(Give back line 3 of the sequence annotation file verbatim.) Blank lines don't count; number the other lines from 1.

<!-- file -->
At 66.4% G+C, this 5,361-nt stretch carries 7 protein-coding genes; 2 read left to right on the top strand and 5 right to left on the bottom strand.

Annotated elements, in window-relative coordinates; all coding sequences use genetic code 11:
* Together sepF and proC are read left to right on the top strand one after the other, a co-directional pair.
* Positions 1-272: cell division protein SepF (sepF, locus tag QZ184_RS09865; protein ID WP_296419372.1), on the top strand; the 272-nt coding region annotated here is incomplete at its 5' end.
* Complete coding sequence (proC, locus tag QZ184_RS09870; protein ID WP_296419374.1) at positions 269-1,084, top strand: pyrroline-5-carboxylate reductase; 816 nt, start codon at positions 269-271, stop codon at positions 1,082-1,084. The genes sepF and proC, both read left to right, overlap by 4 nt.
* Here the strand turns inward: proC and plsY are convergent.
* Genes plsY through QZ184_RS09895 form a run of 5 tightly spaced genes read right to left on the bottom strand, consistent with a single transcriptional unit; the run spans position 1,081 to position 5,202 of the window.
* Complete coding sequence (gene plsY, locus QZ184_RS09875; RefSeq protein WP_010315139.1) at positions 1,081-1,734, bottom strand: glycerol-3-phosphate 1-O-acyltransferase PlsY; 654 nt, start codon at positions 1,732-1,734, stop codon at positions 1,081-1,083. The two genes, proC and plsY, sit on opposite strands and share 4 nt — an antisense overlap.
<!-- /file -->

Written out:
* Together sepF and proC are read left to right on the top strand one after the other, a co-directional pair.